One of the most characteristic dimensions of nostalgia (in Greek nostos + álgos), and Heimweh or  “homesickness” in German, hic no doubt conveys a negative and deleterious effect.  Its psychical pain occurs with various intensities as a delusional but relentless effort to relive one’s past.  Within this perspective, nostalgia develops into pathology of associative memories.  As appealing and often compelling as nostalgia may appear, it always carries in it an irreducible quotient of what Freud designated as “secondary narcissism” or “ego libido.”  One experiences it as an uncanny melancholy, even painful moroseness, yet its experience is paradoxically at once sweet and agonizing.  

The object of nostalgic consciousness is a given, unchanging, unchangeable, and obsessively sought past.  The acuity and complexity of its pain is that of a narcissistic wound.  Nostalgia tends to substitute itself as the first and sole object of the ego.  Under its relentless psychical pressure, the libido gradually withdraws from the present and divests itself from the exterior world, and doubles up on itself, as it were.  

We experience extreme nostalgia as an intense regressive idealization of the lost objects of infancy, the breast, and the mother.  What psychically rushes forth is a desire to replace the present vicissitude of pleasure with the constant nostalgic pleasure of the past.  Such resurgence of the time past, along with its spatial component, intimates itself as our true home, where all our potentials were already fully realized and therefore totally exhausted.  At the unconscious level, the whole process passes itself off as a fantasy of paradise regained: the retrieval of the primary love object, the body of the lost mother.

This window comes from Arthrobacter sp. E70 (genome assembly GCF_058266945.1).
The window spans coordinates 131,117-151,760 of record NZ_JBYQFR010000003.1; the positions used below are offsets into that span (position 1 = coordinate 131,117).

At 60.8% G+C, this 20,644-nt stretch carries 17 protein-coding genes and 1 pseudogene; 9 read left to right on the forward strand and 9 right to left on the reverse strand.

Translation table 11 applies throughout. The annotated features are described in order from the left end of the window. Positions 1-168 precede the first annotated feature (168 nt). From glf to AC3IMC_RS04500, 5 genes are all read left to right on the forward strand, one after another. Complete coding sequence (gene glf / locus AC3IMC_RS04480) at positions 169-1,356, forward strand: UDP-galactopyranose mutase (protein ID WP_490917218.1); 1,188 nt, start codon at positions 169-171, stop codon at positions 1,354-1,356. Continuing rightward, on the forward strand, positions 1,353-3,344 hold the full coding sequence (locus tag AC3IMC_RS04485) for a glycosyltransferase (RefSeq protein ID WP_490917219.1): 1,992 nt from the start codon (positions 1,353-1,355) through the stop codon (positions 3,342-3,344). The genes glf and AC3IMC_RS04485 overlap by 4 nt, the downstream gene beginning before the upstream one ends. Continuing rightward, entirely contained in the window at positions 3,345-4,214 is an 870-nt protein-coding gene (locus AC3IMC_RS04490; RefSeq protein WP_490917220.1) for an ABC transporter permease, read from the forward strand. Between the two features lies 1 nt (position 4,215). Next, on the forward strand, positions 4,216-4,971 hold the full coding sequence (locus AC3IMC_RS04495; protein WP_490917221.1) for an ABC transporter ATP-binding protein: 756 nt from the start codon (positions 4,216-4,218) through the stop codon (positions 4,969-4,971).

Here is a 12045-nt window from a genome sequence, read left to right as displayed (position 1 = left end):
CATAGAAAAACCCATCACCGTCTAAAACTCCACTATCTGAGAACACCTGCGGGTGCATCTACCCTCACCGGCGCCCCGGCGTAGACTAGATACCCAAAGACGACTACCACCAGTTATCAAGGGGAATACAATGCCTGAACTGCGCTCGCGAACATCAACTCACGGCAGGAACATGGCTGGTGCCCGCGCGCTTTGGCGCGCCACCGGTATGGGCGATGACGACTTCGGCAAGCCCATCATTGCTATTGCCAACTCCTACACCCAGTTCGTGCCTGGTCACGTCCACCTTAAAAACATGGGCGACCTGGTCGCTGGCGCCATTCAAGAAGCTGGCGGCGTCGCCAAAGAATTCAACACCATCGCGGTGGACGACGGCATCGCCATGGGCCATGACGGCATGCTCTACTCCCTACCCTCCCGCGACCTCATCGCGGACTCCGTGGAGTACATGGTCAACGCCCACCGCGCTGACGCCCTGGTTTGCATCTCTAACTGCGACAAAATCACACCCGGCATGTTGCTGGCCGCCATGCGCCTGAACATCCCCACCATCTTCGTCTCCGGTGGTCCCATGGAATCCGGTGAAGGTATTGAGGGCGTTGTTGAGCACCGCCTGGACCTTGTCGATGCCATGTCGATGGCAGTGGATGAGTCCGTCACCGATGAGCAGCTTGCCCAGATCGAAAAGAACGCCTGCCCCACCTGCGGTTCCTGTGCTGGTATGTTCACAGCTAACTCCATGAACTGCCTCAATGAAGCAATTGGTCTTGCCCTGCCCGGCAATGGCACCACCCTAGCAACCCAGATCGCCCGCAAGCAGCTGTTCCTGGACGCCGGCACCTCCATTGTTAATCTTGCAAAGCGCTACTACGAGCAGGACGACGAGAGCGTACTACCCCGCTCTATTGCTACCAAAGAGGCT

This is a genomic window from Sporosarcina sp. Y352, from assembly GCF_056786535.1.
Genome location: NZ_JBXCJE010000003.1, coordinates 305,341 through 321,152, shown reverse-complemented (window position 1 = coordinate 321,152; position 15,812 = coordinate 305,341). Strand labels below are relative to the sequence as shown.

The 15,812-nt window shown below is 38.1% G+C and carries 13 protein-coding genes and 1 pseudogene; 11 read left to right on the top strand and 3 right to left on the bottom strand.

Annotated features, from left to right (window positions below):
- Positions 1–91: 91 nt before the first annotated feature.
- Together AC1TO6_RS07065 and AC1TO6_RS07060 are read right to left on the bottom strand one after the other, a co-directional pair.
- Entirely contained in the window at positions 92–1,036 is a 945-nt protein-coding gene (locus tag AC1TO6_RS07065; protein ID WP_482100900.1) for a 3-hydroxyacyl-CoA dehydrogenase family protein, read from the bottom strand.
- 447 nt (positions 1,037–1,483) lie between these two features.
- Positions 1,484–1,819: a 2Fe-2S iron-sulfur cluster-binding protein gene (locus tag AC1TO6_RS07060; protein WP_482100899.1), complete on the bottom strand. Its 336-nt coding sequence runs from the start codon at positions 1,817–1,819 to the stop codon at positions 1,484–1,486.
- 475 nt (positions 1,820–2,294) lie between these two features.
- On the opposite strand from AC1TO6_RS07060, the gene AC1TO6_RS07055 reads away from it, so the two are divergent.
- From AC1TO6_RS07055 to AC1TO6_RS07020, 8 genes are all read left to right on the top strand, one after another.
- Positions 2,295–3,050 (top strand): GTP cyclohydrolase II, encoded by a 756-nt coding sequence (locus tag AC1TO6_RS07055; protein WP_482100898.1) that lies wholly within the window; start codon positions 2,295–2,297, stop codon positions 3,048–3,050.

One experiences such nostalgia, then, as a deep desire to live the present not as here-and-now but rather as its own negation as an absolute past.  In this sense, the nostalgic person does not psychically conjugate lived experience as present as present progressive (Erlebnis of German phenomenological tradition and le vécu in French).  For nostalgic temporality no longer coincides with “ekstatic” or qualitative time suggested by Jean-Paul Sartre, which is the lived experience of time (le vécu) as “I am” and “there is” as it glides into the present perfect “I have been” and “there has been.”  The obsessive nostalgic time belongs rather to the order of linear time, chronos, or clock time of the past perfect as “I was” and “there was.”  In its psychoanalytic context, nostalgic time coincides with the time of the mother of infancy, the temporal dimension of paradise lost.  The delusional reliving of the non-ekstatic temporal existence robs the present from the implied wide-open possibilities of the anticipatory “I will be” and “there will be.”